Parminder Nagra, who starred in another medical drama ER (‘I’d watch ER for research so when Parminder was cast it was like the universe eating itself,’ jokes Jacqui about things coming full circle), appears as paediatric consultant Dr Maryam Afridi who’s returning to work after taking two years out to have two children.

And Lisa McGrillis, who starred in the BAFTA-winning Mum, plays Dr Helen Cavendish, a registrar in acute medicine who’s not only returning after three children, but also having discovered her doctor husband’s been having an affair with a colleague.

Pictured: Parminder Nagra as Maryam Afridi, Lara Pulver as Catherine MacDiarmid and Lisa McGrillis as Helen Cavendis

Pictured: Parminder Nagra as Maryam Afridi, Lara Pulver as Catherine MacDiarmid and Lisa McGrillis as Helen Cavendis

All three women, who’ve been close friends since starting out in medicine, are returning to the hospital on the same day as the NHS is struggling with a post-pandemic backlog. They’re meant to be taking a refresher course but because their unit is so short-staffed they find themselves straight back in at the deep end.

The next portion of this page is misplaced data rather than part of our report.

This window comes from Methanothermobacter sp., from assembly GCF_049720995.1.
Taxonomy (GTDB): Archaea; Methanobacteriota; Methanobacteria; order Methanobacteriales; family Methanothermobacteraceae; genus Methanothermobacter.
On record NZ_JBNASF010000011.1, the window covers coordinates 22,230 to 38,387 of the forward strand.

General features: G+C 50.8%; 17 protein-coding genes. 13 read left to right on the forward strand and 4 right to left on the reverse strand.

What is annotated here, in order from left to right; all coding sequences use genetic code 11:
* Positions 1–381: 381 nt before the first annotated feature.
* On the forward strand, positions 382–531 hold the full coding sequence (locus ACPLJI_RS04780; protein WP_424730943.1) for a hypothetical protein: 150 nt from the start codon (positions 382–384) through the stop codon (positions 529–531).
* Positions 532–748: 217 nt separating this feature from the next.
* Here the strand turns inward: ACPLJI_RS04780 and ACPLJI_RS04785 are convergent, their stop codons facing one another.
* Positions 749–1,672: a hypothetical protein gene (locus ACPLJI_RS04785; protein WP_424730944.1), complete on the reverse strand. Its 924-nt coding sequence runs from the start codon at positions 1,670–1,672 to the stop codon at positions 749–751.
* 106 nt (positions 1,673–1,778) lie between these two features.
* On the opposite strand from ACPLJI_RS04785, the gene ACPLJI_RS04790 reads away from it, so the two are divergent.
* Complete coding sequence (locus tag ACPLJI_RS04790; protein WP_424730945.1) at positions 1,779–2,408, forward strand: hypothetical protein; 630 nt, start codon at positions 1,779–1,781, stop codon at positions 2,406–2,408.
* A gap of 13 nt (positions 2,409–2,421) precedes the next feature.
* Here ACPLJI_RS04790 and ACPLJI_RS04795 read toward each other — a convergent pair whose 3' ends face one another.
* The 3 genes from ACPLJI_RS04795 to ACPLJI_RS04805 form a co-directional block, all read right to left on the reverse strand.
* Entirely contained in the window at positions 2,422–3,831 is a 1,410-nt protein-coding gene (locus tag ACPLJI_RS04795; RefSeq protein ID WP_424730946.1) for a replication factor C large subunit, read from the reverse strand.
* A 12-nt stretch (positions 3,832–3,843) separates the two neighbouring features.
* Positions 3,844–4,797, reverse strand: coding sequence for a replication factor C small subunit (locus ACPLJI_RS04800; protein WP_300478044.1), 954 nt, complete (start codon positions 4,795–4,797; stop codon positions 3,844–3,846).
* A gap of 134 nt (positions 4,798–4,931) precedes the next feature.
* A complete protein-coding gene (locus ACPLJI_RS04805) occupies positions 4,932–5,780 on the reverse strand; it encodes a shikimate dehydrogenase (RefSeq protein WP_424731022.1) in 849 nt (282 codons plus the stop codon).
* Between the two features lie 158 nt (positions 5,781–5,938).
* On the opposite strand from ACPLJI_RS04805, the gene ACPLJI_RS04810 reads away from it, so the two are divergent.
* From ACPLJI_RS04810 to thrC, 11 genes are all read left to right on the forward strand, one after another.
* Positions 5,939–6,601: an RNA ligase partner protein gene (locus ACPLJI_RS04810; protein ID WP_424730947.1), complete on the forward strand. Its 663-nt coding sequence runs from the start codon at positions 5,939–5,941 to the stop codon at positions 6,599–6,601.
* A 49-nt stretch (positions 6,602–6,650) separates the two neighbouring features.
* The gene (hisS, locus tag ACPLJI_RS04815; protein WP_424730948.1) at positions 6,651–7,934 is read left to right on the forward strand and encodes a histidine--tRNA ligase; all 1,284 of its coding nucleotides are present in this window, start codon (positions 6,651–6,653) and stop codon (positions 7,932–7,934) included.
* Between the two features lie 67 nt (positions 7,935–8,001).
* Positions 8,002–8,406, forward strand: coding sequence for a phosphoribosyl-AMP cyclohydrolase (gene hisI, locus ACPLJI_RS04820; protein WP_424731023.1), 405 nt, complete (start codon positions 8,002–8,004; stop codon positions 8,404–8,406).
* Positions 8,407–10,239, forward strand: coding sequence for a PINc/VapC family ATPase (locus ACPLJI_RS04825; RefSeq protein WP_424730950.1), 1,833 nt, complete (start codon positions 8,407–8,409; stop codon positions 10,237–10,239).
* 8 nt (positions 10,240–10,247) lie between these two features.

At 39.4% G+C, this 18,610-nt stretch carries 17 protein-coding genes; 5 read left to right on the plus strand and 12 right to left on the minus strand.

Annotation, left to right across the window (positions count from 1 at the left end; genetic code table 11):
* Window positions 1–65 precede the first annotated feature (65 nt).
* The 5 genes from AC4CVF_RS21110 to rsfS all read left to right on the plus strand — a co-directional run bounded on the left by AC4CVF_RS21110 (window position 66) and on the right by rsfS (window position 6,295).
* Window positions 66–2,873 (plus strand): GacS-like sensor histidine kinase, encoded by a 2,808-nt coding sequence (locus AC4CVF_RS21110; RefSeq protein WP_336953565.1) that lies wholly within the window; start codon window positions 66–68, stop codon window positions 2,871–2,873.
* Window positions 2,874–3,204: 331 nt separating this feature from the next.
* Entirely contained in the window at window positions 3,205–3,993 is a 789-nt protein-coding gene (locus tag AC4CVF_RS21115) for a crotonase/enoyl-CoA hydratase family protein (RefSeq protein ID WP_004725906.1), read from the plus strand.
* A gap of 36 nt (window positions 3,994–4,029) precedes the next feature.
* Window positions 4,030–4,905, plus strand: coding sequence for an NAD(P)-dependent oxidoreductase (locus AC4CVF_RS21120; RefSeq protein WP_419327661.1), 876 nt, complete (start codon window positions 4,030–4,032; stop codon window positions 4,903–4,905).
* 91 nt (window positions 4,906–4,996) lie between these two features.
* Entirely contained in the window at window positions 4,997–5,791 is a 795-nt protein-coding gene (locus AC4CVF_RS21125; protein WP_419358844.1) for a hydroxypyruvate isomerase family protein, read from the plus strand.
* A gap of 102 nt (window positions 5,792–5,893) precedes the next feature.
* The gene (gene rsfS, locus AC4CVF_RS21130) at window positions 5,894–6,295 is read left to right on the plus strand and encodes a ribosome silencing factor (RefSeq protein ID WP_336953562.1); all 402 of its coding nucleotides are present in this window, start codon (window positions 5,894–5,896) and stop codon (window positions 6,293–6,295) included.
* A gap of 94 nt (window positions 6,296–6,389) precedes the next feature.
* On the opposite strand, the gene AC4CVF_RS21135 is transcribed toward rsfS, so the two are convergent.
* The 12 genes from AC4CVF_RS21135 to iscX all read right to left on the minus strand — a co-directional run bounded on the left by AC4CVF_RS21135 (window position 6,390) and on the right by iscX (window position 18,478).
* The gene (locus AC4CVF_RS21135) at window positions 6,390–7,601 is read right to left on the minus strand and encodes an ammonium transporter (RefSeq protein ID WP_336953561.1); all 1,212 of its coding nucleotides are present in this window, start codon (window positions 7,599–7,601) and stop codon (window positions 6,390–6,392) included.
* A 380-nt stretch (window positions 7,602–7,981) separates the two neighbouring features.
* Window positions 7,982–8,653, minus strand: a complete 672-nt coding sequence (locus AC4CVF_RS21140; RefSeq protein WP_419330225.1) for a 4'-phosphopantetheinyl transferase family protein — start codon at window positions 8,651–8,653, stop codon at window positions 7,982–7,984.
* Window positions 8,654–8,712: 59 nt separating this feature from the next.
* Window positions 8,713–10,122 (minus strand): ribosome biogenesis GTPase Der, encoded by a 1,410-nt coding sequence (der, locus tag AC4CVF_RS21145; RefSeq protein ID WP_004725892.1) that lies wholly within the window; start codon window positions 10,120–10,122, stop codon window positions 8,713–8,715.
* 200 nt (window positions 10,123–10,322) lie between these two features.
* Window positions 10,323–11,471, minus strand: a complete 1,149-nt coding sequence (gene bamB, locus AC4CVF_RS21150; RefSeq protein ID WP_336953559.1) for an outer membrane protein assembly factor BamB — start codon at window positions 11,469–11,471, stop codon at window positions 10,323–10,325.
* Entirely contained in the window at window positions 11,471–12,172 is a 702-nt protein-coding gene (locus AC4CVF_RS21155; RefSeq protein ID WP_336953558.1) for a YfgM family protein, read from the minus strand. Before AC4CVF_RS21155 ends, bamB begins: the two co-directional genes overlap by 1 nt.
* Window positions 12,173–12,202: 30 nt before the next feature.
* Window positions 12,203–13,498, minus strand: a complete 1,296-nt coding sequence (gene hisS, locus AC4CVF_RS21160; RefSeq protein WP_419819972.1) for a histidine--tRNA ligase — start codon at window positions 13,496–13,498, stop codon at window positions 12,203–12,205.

Although it’s set in Manchester, Maternal was filmed in Liverpool, where the ex-Pilkington Glass offices were transformed into hospital wards. There’s a warm feeling on set, not least because Parminder is good friends with Lara and Raza in real life. All three live in LA and were in a bubble together during Covid, so they’re thrilled to be cast together. They’re all working parents too. Parminder’s a single mum to son Kai, 13, from her previous marriage, while Lara and Raza are parents to son Ozias, five, and daughter Thea, two.

I first went so during filming his family not only back to work when my son was six months old and I was tired, grumpy and struggling 

‘Lara told me she was going up for the audition and asked me to help read with her,’ recalls Parminder, 47. ‘I said to her, “Let’s get you that part!” She was auditioning over Zoom for the director when he suddenly announced, “Can I speak to Parminder?” and I said, “How dare you! I’m not even in the mix for this thing.” He just laughed and asked me to make some more faces to make Lara react more.

‘When we’d finished Lara said, “I wouldn’t be surprised if you got a phone call in the morning”, and I did! They asked me to do an audition, so I read with Raza because the other role was a male part, and then of course he got a phone call too. So the three of us travelled to the UK like a little family unit.